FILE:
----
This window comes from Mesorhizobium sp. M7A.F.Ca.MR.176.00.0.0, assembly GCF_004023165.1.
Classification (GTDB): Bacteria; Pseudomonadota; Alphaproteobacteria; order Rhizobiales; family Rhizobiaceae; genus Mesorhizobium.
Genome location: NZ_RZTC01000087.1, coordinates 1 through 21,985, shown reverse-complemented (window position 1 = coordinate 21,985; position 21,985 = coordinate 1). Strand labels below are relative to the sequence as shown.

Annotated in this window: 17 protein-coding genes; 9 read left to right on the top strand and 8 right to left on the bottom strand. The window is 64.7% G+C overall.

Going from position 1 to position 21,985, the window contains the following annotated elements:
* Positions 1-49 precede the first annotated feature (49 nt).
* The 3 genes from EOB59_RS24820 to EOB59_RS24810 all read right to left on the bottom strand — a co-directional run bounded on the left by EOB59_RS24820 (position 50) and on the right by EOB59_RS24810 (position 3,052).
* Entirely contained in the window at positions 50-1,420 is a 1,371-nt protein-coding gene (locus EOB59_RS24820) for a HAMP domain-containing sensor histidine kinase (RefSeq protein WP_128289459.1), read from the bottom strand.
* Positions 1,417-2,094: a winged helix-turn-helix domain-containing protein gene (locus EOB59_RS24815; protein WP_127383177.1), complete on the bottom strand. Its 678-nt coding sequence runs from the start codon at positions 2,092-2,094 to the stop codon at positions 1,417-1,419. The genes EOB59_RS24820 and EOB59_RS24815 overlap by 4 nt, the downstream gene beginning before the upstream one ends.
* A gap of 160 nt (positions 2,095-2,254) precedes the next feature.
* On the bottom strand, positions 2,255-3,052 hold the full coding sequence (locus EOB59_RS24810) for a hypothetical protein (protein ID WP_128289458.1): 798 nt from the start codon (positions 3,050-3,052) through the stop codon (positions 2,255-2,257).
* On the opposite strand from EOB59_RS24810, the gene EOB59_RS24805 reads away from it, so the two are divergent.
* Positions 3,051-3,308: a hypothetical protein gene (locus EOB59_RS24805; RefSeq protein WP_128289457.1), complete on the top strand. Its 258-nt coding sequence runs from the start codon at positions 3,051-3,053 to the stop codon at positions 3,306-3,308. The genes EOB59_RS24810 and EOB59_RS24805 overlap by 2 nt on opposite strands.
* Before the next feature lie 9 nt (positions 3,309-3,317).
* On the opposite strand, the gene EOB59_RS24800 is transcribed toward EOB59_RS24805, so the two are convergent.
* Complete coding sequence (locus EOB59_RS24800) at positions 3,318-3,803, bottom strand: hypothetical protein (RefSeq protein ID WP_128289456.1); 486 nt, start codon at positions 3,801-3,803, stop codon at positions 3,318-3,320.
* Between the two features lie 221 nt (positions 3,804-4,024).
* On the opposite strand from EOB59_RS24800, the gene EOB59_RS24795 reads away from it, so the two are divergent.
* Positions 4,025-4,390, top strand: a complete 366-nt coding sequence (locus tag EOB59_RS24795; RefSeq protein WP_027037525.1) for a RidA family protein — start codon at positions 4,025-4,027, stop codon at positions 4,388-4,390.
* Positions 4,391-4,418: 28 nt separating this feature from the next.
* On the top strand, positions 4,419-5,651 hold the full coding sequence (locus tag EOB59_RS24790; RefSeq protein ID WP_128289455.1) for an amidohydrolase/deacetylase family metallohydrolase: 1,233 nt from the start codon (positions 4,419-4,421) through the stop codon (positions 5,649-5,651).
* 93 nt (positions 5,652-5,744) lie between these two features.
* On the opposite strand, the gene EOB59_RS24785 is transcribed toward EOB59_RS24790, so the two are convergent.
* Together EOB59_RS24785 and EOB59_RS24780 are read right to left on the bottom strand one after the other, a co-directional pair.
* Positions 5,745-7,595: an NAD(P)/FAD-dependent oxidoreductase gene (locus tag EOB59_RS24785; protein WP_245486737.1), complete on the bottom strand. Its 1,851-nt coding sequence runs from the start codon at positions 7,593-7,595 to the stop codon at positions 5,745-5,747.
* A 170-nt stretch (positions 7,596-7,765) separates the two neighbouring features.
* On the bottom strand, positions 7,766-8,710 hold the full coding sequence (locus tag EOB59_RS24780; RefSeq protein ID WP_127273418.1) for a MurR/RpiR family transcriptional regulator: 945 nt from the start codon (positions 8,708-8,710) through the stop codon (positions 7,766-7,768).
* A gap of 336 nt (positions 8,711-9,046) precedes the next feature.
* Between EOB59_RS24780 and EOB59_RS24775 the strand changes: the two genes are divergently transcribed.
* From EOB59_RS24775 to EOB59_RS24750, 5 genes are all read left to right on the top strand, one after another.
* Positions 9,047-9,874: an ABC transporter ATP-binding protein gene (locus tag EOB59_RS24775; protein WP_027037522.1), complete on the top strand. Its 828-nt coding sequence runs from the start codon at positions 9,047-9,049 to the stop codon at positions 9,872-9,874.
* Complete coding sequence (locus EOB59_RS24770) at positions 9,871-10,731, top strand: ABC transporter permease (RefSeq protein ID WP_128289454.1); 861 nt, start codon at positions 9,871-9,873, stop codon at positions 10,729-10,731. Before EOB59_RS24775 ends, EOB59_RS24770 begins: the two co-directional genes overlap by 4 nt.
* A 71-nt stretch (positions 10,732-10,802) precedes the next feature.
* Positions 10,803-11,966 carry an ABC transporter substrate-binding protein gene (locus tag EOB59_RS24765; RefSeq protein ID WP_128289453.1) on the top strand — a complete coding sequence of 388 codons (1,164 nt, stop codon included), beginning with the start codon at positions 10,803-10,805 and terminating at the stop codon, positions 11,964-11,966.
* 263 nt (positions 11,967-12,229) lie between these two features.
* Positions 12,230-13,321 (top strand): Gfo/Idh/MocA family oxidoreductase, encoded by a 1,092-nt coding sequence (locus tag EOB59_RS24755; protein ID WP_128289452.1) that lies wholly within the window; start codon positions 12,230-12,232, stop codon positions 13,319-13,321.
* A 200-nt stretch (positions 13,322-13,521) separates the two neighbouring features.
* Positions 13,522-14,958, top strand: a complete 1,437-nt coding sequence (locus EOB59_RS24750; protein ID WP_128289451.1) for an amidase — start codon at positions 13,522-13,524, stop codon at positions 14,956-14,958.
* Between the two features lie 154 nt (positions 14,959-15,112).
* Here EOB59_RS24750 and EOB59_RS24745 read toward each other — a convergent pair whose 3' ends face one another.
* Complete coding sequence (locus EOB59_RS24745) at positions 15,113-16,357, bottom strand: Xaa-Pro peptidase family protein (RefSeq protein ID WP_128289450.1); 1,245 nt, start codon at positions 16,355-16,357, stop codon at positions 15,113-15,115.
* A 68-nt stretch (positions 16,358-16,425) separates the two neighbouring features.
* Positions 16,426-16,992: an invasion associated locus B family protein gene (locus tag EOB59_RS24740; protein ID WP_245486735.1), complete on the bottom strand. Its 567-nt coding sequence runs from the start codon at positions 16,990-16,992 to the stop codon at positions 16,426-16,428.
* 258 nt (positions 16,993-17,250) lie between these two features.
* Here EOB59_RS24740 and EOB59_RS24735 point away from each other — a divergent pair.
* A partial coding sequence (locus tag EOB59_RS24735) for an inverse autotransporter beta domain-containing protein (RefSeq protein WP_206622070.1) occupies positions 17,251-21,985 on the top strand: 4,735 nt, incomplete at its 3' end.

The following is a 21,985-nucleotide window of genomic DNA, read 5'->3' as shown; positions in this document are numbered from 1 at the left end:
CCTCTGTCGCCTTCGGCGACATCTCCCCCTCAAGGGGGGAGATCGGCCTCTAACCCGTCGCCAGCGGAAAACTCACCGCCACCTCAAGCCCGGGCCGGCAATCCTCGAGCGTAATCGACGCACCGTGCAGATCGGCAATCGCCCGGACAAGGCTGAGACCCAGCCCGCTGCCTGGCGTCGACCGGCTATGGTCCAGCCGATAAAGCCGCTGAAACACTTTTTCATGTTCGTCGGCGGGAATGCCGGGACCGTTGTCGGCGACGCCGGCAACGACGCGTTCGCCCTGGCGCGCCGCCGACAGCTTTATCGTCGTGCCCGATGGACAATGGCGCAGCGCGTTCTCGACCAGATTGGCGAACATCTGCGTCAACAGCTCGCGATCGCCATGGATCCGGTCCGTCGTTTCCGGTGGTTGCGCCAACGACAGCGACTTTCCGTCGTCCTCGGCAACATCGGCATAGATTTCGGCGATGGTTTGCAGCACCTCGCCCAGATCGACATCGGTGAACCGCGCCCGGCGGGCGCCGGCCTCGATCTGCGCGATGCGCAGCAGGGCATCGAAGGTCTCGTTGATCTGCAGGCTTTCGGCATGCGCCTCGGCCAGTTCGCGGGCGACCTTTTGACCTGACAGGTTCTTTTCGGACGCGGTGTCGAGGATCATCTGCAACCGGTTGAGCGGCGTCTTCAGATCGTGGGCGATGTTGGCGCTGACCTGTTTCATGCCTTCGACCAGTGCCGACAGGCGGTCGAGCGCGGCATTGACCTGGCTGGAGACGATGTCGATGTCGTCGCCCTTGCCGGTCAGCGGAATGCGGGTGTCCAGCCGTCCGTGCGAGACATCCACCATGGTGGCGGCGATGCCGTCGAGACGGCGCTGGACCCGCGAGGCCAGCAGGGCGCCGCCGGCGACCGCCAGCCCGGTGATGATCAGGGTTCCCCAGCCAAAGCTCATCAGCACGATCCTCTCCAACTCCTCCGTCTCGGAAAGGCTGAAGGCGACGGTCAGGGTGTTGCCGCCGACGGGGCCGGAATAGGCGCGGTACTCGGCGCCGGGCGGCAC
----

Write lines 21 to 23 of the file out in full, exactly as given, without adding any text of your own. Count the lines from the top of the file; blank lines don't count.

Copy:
* On the top strand, positions 4,419-5,651 hold the full coding sequence (locus tag EOB59_RS24790; RefSeq protein ID WP_128289455.1) for an amidohydrolase/deacetylase family metallohydrolase: 1,233 nt from the start codon (positions 4,419-4,421) through the stop codon (positions 5,649-5,651).
* 93 nt (positions 5,652-5,744) lie between these two features.
* On the opposite strand, the gene EOB59_RS24785 is transcribed toward EOB59_RS24790, so the two are convergent.